INTRODUCTION: While most of the world's modern capitals are choking with traffic, and there are worries about the future of the motor car, the cities of Asia are rapidly losing an order mode of transport.
SV Reporter in Tri-shaw along road then gets out.
SV Reporter speaking
SV Tri-shaws in street and people getting in and out. (2 shots)
GV Busy street with cars. (2 shots)
CU Signs saying "No Tri-shaws" PAN DOWN TO tri-shaws parked.
SV Tri-shaws in street (2 shots)
SV Policemen looking out for tri-shaws.
SV Tri-shaws pushed together in police compound. (2 shots)
SV Tri-shaws in street. (3 shots)
SEQ. 2: MUNCKTON: "They may seem like the ideal from of Asian transport. Certainly they're cheap; they're pollution free, and there's no shortage of young men looking for work, but the days of the Asian tri-shaw, or betchuks, as they're called in Indonesia are already numbered. They've been the main form of transport for the masses of low income Asians for as long as anyone can remember. Now they're being gradually squeezed out of the scene for a variety of reasons - not all necessarily connected with development and more efficient means of transport. They've already been banned from Bangkok, the Thai capital and in other Asian countries they're also relegated to the Provinces. In Jakarta, they're slowly being moved out of the city centre to serve a rapidly decreasing suburban area.
In Jakarta, officially at least, the ban on the Betchuks is because of traffic chaos and insufficient new roads to handle the thousands of new motor vehicles every year. There's no doubt the lowly tri-shaw does restrict the modern traffic flow. But there are other reasons for their demise. Betchuk drivers out for few extra Rupiah often risk police retaliation by operating in areas from which they're officially banned. The police in turn appear to prey on the Betchuk fleet and at any time thousands of confiscated tri-shaws can be seen in various police compounds around the capital. For a small fee they can usually be bought back by their owners and their livelihood maintained. But there's probably another less considered reason for the disappearance of the tri-shaw. And that is, despite the employment opportunities, many Asians in the more developed areas are becoming more conscious of the loss of dignity involved in one human being carrying another around."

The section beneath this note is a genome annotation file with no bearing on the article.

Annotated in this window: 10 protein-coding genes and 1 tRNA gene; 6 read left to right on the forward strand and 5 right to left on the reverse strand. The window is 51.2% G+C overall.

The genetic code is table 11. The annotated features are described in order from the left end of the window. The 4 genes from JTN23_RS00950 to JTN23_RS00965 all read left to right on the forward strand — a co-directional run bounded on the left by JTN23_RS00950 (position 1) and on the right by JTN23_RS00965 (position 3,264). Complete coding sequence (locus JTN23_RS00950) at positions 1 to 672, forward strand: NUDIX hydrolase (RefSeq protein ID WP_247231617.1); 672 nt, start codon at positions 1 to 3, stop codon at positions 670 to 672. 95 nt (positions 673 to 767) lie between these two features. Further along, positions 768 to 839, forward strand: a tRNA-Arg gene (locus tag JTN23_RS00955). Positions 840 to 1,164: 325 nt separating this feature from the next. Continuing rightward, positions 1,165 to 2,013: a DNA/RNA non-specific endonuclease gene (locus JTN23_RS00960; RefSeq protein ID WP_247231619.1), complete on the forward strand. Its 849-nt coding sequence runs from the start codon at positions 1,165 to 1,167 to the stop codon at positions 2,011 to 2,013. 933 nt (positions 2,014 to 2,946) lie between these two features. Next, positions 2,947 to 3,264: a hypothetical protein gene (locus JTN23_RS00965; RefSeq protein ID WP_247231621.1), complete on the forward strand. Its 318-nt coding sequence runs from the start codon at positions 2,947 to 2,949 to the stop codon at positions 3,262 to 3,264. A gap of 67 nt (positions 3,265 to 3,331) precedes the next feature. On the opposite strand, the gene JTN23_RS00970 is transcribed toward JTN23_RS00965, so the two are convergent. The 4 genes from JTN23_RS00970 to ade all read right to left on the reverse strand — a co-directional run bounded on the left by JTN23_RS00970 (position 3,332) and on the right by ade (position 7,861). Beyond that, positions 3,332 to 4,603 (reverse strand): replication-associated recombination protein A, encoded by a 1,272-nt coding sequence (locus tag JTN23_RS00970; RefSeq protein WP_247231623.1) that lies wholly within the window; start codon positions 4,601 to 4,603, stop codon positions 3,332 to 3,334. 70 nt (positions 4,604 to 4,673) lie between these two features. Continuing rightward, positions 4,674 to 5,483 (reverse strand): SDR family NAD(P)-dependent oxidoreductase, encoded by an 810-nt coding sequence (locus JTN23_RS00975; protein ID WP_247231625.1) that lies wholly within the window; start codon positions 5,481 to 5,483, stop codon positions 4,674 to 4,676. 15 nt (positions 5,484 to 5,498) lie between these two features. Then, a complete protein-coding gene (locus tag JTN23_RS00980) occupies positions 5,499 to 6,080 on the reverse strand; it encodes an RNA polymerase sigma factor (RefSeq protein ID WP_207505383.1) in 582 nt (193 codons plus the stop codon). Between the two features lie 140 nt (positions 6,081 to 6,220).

Initials VS 17.45
REPORTER: PETER MUNCKTON
Script is copyright Reuters Limited. All rights reserved
Background: INTRODUCTION: While most of the world's modern capitals are choking with traffic, and there are worries about the future of the motor car, the cities of Asia are rapidly losing an order mode of transport.
SYNOPSIS: The A.B.C.'s Peter Munckton reports from Jakarta.